Subtitle: I wonder…
Sub-subtitle: A “Ticket to Ride” and “Help!” (with apologies to The Beatles)
Today, I learned a new word. Reiseangst [rīz-se äNG(k)st]. From the German, literally, “travel fear” or a fear of travel.
Yesterday, in response to the rise in the numbers of vaccinated people and the declining rates of infections and deaths, the authorities in the tristate region of Connecticut, New Jersey, and New York, three of the hardest hit areas during the ongoing pandemic, announced the imminent removal of many commercial capacity limits previously levied to stem the spread of COVID-19. Whilst the public physical-distancing measure of 6-foot spacing will remain in place, amusement parks, barber shops and salons, fitness centers and gymnasiums, offices, museums and theaters (especially Broadway!), retail stores, and restaurants will be free and encouraged to renew or expand operations.
And, in other places, notably Florida, Illinois, Massachusetts, Pennsylvania, and Virginia, states with large populations centers, various COVID-19 imposed restrictions (e.g., mask mandates, revised capacity limits for indoor and outdoor events, and out-of-state travel constraints) are being rolled back.
Applying the notion of travel broadly, thus, neither focused on nor limited to the commercial transportation industry (i.e., airlines, cruise ships, and railroads), how many people will or do experience anxiety about reentering some (any) semblance of life as it was before the pandemic?
How many of us, having spent the past year living for varying periods and in diverse degrees of social isolation, are concerned about returning to their offices for work?
Taking a public conveyance – bus, subway, or taxi – to get to work?
Attending church, mosque, or synagogue?
Dining out, especially indoors?
Socializing with friends and acquaintances?
When I was stricken with COVID-19, I spent two-weeks quarantined from the world and isolated from my wife. Although, now, I have been vaccinated, I am wary of venturing out too freely, too soon. One part of my caution is related to my none-too-pleasant (neither the worst nor the best) experience of the virus and, thus, my ardent desire not to reencounter it or any of its freely-morphing variants.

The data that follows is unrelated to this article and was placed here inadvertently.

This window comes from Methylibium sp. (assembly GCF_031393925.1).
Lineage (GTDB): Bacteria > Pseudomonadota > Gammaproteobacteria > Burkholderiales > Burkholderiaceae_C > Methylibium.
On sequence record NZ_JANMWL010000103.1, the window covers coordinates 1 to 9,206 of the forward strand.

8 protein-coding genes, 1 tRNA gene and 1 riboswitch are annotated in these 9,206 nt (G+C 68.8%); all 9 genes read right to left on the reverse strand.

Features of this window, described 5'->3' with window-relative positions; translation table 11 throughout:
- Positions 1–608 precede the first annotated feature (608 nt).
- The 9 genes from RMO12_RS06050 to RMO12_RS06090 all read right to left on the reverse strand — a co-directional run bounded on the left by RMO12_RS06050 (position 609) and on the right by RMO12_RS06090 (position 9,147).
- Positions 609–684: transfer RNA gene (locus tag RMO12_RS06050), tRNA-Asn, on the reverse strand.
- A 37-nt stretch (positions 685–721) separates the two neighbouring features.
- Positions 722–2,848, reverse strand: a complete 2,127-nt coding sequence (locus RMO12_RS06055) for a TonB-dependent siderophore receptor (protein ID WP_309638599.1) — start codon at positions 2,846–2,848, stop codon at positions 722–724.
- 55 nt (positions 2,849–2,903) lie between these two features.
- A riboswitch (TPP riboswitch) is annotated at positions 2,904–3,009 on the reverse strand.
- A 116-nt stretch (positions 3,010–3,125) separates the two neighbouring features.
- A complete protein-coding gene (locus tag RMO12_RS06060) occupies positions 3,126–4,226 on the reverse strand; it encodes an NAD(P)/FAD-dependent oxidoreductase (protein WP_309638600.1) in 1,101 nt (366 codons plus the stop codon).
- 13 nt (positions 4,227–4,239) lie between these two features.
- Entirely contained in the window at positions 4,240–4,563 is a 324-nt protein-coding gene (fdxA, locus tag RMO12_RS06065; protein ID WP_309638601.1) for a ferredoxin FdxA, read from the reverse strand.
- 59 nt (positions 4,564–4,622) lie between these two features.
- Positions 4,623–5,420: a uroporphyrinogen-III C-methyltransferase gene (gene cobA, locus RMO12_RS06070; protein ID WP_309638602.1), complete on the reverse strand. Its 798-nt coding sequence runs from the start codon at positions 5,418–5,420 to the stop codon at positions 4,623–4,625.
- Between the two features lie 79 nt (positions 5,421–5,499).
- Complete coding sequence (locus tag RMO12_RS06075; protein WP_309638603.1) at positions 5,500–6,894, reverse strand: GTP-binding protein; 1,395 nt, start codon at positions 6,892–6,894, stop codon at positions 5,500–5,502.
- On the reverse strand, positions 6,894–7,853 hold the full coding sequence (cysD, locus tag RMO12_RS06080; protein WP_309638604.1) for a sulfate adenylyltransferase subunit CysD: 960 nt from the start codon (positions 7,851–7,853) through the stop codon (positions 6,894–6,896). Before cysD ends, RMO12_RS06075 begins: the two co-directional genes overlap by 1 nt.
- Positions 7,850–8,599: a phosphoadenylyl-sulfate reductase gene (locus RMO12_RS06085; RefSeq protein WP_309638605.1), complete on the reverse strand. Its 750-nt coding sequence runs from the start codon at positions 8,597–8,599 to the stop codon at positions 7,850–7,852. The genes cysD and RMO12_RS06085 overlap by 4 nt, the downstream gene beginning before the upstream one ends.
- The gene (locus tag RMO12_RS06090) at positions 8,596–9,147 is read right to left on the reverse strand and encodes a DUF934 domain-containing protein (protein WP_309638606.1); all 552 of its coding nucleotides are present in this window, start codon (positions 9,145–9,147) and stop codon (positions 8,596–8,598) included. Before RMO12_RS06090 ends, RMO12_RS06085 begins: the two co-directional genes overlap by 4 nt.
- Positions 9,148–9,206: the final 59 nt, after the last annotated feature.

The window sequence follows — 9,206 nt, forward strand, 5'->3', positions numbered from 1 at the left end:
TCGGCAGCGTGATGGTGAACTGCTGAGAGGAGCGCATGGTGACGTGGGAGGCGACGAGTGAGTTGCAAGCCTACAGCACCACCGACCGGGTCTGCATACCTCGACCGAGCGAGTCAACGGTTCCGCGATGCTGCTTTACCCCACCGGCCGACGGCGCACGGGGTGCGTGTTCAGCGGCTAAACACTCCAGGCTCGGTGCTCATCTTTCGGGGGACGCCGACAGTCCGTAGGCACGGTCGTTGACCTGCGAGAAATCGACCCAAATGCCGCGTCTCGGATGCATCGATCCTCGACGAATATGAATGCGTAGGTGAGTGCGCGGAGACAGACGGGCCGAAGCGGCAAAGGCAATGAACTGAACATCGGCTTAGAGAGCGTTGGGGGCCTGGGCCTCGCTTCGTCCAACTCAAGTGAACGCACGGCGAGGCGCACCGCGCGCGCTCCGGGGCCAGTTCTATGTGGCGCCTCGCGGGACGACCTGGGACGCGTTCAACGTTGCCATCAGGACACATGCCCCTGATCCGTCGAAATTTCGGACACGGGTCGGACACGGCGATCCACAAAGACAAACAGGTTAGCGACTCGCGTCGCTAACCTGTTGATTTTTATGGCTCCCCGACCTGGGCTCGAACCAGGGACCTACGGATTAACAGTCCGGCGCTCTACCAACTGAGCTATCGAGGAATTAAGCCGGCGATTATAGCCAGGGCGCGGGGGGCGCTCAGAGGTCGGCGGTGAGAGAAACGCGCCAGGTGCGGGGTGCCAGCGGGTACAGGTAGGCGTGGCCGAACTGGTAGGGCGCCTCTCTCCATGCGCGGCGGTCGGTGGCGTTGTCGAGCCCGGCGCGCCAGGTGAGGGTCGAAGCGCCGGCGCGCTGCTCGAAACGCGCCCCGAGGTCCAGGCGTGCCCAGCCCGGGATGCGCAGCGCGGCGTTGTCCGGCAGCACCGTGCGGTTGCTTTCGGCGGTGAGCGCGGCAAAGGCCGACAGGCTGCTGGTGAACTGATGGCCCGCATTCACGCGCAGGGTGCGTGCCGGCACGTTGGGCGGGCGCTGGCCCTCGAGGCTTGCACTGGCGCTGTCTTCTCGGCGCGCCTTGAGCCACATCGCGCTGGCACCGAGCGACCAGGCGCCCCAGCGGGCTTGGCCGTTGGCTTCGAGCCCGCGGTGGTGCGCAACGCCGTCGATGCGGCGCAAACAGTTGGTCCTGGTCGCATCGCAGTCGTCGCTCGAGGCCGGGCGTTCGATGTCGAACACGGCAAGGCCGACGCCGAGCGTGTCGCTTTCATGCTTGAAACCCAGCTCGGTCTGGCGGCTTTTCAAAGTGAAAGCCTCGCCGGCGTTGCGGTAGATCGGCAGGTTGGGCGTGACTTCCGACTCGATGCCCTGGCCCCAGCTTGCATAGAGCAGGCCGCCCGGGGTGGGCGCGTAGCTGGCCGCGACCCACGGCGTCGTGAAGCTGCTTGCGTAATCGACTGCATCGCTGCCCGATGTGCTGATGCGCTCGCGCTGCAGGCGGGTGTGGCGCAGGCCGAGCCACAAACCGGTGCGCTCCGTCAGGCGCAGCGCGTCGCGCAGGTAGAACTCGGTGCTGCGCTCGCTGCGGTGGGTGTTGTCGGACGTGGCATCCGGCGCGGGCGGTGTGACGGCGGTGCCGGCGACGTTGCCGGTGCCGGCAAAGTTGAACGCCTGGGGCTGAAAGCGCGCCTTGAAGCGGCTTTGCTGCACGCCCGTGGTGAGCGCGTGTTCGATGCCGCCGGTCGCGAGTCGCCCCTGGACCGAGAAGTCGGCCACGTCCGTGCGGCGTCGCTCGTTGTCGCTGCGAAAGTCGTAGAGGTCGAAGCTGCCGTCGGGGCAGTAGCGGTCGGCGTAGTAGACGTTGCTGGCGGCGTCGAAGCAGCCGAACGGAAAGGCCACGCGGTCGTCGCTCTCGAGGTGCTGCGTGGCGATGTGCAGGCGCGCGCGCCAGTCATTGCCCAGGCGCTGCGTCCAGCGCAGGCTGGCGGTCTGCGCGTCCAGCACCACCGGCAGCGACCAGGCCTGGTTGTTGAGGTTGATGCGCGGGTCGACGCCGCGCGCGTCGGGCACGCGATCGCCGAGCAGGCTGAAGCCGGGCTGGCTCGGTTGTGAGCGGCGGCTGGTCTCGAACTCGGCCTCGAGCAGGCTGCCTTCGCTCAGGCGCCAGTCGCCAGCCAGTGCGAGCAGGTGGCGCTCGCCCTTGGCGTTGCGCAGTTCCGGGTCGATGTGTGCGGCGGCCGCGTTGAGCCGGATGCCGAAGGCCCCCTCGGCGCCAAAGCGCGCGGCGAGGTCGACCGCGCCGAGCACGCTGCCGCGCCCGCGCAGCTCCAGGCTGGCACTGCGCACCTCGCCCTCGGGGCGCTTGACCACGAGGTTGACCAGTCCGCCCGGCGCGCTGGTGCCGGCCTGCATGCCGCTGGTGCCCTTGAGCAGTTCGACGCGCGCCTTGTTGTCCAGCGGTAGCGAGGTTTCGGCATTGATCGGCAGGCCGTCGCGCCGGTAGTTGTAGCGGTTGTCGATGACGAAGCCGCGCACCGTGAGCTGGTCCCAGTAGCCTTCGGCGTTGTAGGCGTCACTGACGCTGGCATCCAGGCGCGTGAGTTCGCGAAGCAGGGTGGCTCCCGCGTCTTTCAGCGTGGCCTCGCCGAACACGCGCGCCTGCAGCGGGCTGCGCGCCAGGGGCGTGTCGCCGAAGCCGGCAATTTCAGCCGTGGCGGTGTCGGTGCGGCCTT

Another aspect of my self-care, candidly, is my uncertainty, indeed, my unknowing about the attitudes and practices of others. I guard myself against falling prey to the temptation of crossing the regrettable line of making judgments about the character of others; that ubiquitous, nameless “they.” Nevertheless, I wonder…
Are they respecters of the virus?
Are they conscious of their human-duty to keep others safe?
Are they vaccinated?
Are they devoted to good hygiene, at home and everywhere?
Somehow, I do not imagine that I am alone in my wonderments. Therefore, although the lowering of pandemic-raised boundaries to freedom of movement is a figurative “ticket to ride”, I believe that I and, at least, some others, now, for months of out of practice of being in public, may need help getting, coming back.
© 2021 PRA
Note: The term reiseangst was coined by noted Austrian neurologist and the founder of psychoanalysis, Sigmund Freud (1856-1939), who, in his day and time, associated anxiety with train travel. (And, yes, given a Freudian-bent, there were attendant deeper associations with reminiscences of the rocking sensation of a child in the mother’s arms and the arousal of the libido. However, these seminal issues and references I shall leave for another post or, best, none at all!)